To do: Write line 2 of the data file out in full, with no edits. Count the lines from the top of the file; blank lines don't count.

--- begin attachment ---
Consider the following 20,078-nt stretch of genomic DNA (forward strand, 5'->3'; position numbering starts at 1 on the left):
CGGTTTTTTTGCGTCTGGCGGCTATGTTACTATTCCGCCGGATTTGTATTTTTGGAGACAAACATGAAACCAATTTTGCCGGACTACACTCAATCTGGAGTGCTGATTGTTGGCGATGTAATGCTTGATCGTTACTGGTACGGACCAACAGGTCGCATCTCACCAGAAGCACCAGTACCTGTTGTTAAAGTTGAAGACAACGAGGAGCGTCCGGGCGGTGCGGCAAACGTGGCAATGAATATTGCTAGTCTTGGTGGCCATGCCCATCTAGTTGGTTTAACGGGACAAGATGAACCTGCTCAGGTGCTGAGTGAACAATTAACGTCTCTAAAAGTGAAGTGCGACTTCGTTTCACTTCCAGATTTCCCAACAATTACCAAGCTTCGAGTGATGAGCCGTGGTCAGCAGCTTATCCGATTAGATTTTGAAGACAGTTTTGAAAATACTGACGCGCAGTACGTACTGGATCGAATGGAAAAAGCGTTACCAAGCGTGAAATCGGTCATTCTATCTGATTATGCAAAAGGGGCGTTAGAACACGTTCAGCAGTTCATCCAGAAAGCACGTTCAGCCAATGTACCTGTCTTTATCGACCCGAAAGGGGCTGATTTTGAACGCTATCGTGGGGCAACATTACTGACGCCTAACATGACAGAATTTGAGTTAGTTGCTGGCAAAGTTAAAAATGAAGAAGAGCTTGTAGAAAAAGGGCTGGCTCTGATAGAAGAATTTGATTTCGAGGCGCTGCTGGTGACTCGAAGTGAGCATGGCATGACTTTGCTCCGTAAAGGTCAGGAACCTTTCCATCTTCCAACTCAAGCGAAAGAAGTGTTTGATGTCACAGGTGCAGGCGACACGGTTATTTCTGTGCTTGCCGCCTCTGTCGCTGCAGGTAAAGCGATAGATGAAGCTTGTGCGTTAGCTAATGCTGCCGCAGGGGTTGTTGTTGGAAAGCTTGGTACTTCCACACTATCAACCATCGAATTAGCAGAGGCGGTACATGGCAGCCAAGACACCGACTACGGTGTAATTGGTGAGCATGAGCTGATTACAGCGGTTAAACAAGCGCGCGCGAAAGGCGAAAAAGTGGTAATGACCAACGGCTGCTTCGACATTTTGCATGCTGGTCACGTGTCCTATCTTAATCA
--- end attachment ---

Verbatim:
CGGTTTTTTTGCGTCTGGCGGCTATGTTACTATTCCGCCGGATTTGTATTTTTGGAGACAAACATGAAACCAATTTTGCCGGACTACACTCAATCTGGAGTGCTGATTGTTGGCGATGTAATGCTTGATCGTTACTGGTACGGACCAACAGGTCGCATCTCACCAGAAGCACCAGTACCTGTTGTTAAAGTTGAAGACAACGAGGAGCGTCCGGGCGGTGCGGCAAACGTGGCAATGAATATTGCTAGTCTTGGTGGCCATGCCCATCTAGTTGGTTTAACGGGACAAGATGAACCTGCTCAGGTGCTGAGTGAACAATTAACGTCTCTAAAAGTGAAGTGCGACTTCGTTTCACTTCCAGATTTCCCAACAATTACCAAGCTTCGAGTGATGAGCCGTGGTCAGCAGCTTATCCGATTAGATTTTGAAGACAGTTTTGAAAATACTGACGCGCAGTACGTACTGGATCGAATGGAAAAAGCGTTACCAAGCGTGAAATCGGTCATTCTATCTGATTATGCAAAAGGGGCGTTAGAACACGTTCAGCAGTTCATCCAGAAAGCACGTTCAGCCAATGTACCTGTCTTTATCGACCCGAAAGGGGCTGATTTTGAACGCTATCGTGGGGCAACATTACTGACGCCTAACATGACAGAATTTGAGTTAGTTGCTGGCAAAGTTAAAAATGAAGAAGAGCTTGTAGAAAAAGGGCTGGCTCTGATAGAAGAATTTGATTTCGAGGCGCTGCTGGTGACTCGAAGTGAGCATGGCATGACTTTGCTCCGTAAAGGTCAGGAACCTTTCCATCTTCCAACTCAAGCGAAAGAAGTGTTTGATGTCACAGGTGCAGGCGACACGGTTATTTCTGTGCTTGCCGCCTCTGTCGCTGCAGGTAAAGCGATAGATGAAGCTTGTGCGTTAGCTAATGCTGCCGCAGGGGTTGTTGTTGGAAAGCTTGGTACTTCCACACTATCAACCATCGAATTAGCAGAGGCGGTACATGGCAGCCAAGACACCGACTACGGTGTAATTGGTGAGCATGAGCTGATTACAGCGGTTAAACAAGCGCGCGCGAAAGGCGAAAAAGTGGTAATGACCAACGGCTGCTTCGACATTTTGCATGCTGGTCACGTGTCCTATCTTAATCA